In Situ production is described as the melting of underground oil sands and collection of the resultant melted bitumen by vents. In situ production is utilized when the oil sand resource is located far underground, so that surface mining is not possible -- note, that by area, over 75% of Alberta's oil sands are deep underground and appropriate only for in situ production. According to Imperial Oil, which claims to be the most experienced in-situ producer currently at in situ production of 170,000 barrels per day, there are certain geological requirements for in situ production with current technologies: that is, 1. the reservoir should be "clean" with a high bitumen saturation, and/or 2. the reservoir should have a capping shale cover (to keep the heat contained). It is not known what percentage of underground oil sands in Alberta possess these requirements. There is some uncertainty going forward in the predictability of future volumes from in situ production. Bitumen produced by in situ production from a single location has not resulted (as of late 2007) in more than 170,000 barrels per day -- as is the current production level at Imperial Oil's current Cold Lake operations (although note that Imperial Oil is confident that they can continue to increase the production from this property by 4% per annum going forward). Further, conceptually, it is more straightforward to increase production to increase by mining methods -- that is, it is simple under mining methods to increase the number of shovels and trucks, and upgrading and refining capacity. In contrast, with in situ production, it is unclear (in the author's opinion only) whether heating the underground reservoir at a higher temperature to increase bitumen flow and/or more vents constructed to collect melted bitumen would increase production at a steady rate.

Note also that only a relatively small area of the total Canadian oil sands area -- less than 25% of the geographic area -- can be produced with surface mining methods, as surface mining only is applicable when the oil sands are located near the surface, defined as under less than 75 meters of overburden. The mineable area of the oil sands is already nearly 100% leased according to maps from Alberta Energy (large pdf warning).

Therefore, in the author's view, the companies with large lease areas and operations in the mineable areas of the Athabasca oil sands territory (Suncor, Syncrude and Athabasca Oil Sands Project) have increased predictability of future resource development, and therefore should (all other factors equal) be valued at premiums to reserves verses in situ-heavy producers.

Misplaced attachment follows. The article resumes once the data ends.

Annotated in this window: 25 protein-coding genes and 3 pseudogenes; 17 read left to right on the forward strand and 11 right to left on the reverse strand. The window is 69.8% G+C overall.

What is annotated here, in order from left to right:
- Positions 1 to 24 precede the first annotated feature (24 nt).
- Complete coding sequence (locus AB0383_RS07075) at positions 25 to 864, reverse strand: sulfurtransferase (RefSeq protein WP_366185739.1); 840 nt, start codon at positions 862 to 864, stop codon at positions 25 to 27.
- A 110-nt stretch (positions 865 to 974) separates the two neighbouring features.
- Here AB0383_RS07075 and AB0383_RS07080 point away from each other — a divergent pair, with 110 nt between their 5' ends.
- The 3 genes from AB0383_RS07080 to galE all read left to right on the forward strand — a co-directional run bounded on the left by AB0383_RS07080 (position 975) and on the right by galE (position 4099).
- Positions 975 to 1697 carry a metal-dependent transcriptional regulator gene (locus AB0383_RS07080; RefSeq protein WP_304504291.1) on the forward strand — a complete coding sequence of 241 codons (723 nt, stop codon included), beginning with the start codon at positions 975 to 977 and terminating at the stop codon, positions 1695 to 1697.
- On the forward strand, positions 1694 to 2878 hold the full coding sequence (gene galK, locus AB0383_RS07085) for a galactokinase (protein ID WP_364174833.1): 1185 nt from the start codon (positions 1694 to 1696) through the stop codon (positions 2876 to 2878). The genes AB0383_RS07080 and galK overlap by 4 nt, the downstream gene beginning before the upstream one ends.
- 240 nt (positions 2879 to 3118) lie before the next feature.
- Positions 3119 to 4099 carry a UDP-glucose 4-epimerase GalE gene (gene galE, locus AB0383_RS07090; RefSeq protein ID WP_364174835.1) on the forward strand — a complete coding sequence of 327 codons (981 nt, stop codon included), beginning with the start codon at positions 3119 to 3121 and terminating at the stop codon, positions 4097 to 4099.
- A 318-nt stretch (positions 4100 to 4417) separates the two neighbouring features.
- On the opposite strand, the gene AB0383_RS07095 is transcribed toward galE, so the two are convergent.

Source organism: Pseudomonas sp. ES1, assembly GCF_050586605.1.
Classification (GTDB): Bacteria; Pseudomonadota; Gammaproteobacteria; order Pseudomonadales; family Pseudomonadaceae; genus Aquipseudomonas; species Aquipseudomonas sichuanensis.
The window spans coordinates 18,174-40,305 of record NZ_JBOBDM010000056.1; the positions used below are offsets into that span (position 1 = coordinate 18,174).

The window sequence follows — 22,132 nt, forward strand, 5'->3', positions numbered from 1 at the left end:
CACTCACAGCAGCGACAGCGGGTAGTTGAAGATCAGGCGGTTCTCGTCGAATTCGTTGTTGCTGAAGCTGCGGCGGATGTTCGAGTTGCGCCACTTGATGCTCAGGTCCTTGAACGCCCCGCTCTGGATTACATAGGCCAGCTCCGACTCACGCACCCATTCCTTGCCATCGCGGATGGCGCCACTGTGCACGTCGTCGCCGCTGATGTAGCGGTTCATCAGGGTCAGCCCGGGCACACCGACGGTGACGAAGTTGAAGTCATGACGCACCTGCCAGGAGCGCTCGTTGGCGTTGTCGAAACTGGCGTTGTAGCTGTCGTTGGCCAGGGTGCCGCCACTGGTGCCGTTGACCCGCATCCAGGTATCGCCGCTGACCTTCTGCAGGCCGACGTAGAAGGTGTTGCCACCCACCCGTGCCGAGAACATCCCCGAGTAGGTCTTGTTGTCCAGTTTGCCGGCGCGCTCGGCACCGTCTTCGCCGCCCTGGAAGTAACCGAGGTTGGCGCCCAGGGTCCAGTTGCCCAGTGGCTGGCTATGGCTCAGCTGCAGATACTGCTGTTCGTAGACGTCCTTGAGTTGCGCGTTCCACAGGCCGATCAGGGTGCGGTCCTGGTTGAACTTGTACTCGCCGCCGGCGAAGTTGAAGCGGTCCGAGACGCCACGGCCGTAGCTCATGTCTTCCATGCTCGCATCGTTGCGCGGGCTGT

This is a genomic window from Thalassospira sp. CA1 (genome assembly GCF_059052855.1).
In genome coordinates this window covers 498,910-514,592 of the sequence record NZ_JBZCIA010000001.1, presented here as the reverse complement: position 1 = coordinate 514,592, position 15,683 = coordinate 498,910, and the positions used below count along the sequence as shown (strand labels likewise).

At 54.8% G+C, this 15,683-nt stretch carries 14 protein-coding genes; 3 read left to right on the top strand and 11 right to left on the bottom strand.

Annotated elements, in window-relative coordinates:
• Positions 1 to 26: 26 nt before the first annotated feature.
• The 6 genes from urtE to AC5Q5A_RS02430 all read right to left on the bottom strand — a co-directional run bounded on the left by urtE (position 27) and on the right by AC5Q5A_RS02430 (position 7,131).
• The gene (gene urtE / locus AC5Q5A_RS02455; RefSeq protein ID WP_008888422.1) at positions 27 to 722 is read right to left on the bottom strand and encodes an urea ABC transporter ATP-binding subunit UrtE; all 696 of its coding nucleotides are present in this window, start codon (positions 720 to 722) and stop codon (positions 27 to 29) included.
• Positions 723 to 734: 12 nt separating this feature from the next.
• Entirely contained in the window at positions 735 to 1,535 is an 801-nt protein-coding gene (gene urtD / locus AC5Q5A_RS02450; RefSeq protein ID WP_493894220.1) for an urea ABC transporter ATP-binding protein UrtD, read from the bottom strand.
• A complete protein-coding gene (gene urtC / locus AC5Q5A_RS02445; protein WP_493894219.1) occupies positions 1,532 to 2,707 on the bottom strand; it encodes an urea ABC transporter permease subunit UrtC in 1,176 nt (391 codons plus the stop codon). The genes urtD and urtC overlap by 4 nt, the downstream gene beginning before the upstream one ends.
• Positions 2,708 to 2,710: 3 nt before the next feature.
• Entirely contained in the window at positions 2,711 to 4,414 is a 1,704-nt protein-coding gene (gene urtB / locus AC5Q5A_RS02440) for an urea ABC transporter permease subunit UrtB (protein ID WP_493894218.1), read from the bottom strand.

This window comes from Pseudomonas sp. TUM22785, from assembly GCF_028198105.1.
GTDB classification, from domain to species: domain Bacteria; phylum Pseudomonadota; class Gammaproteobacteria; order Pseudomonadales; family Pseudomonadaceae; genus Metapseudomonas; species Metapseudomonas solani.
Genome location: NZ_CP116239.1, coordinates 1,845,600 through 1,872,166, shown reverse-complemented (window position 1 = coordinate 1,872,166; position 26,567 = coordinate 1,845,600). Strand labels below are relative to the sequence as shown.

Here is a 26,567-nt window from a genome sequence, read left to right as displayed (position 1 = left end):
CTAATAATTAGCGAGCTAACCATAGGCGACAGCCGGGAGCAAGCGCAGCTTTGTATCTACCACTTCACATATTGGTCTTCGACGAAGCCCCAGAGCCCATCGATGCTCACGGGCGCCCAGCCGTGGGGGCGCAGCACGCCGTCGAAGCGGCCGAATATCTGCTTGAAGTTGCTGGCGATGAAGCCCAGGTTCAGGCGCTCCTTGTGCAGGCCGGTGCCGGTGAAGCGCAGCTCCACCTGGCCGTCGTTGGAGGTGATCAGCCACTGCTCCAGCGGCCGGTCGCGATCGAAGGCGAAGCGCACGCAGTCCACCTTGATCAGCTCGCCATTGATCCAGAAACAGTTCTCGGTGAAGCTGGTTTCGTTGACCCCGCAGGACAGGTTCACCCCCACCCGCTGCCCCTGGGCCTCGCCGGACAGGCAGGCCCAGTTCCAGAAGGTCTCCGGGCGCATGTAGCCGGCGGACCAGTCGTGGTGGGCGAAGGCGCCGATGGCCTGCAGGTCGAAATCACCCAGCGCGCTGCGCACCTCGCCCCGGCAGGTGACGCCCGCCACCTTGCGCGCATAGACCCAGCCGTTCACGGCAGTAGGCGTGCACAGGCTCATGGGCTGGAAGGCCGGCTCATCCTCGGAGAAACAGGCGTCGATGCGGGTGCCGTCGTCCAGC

Differences in Terms of Profitability between Mining and In Situ Production Methods of Oil Sands

According to Nexen Inc. (NXY), the overall economics are similar between in situ and mining methods -- with a slight edge to the mining process, estimating an operating margin of 56% for mining methods vs 50% for in situ processes per barrel of oil based on $50 oil. However, costs in individual processes can range widely, from $18 to $30 (at late 07) per barrel of heavy oil, depending on the location and geology of the resource.

But, according to Nexen, there are significant differences in components of cost between the two methods: natural gas usage in “in situ” production is generally more than twice the level than in mining production -- because natural gas is used to heat the bitumen underground. But other production costs are more than three times the level in mining methods verses in situ -- because the mining equipment and trucks are expensive to operate, and the sand component of the oil sand from mining methods must be separated out in an extraction process. Upgrading and refining costs are similar between the two methods. See: the Nexen Presentation on this page for details.

The upshot of the above discussion is that both methods in theory can provide a very strong return to shareholders, and therefore the principle difference (in the author's opinion) between the two methods is the attainability of production levels between the two methods -- that is, the mining method is comparatively more reliable and therefore projected increased numbers can be relied upon more securely, as stated in the section above.